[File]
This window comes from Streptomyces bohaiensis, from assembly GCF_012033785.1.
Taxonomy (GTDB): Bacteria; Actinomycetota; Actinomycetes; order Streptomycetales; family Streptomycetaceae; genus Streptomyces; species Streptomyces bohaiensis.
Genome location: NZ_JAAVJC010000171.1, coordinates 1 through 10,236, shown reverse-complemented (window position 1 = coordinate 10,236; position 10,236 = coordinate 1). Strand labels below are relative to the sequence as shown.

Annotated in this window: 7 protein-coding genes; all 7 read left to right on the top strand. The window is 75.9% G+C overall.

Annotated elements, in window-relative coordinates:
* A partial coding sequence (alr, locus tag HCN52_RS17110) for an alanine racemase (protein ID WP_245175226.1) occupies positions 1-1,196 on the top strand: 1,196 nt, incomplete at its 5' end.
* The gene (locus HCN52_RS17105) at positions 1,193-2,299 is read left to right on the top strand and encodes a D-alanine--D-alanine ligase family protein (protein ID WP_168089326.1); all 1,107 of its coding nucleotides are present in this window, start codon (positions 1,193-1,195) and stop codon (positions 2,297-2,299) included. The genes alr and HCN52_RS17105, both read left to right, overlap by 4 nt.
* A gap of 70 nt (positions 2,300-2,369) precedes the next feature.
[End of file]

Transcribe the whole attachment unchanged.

This window comes from Streptomyces bohaiensis, from assembly GCF_012033785.1.
Taxonomy (GTDB): Bacteria; Actinomycetota; Actinomycetes; order Streptomycetales; family Streptomycetaceae; genus Streptomyces; species Streptomyces bohaiensis.
Genome location: NZ_JAAVJC010000171.1, coordinates 1 through 10,236, shown reverse-complemented (window position 1 = coordinate 10,236; position 10,236 = coordinate 1). Strand labels below are relative to the sequence as shown.

Annotated in this window: 7 protein-coding genes; all 7 read left to right on the top strand. The window is 75.9% G+C overall.

Annotated elements, in window-relative coordinates:
* A partial coding sequence (alr, locus tag HCN52_RS17110) for an alanine racemase (protein ID WP_245175226.1) occupies positions 1-1,196 on the top strand: 1,196 nt, incomplete at its 5' end.
* The gene (locus HCN52_RS17105) at positions 1,193-2,299 is read left to right on the top strand and encodes a D-alanine--D-alanine ligase family protein (protein ID WP_168089326.1); all 1,107 of its coding nucleotides are present in this window, start codon (positions 1,193-1,195) and stop codon (positions 2,297-2,299) included. The genes alr and HCN52_RS17105, both read left to right, overlap by 4 nt.
* A gap of 70 nt (positions 2,300-2,369) precedes the next feature.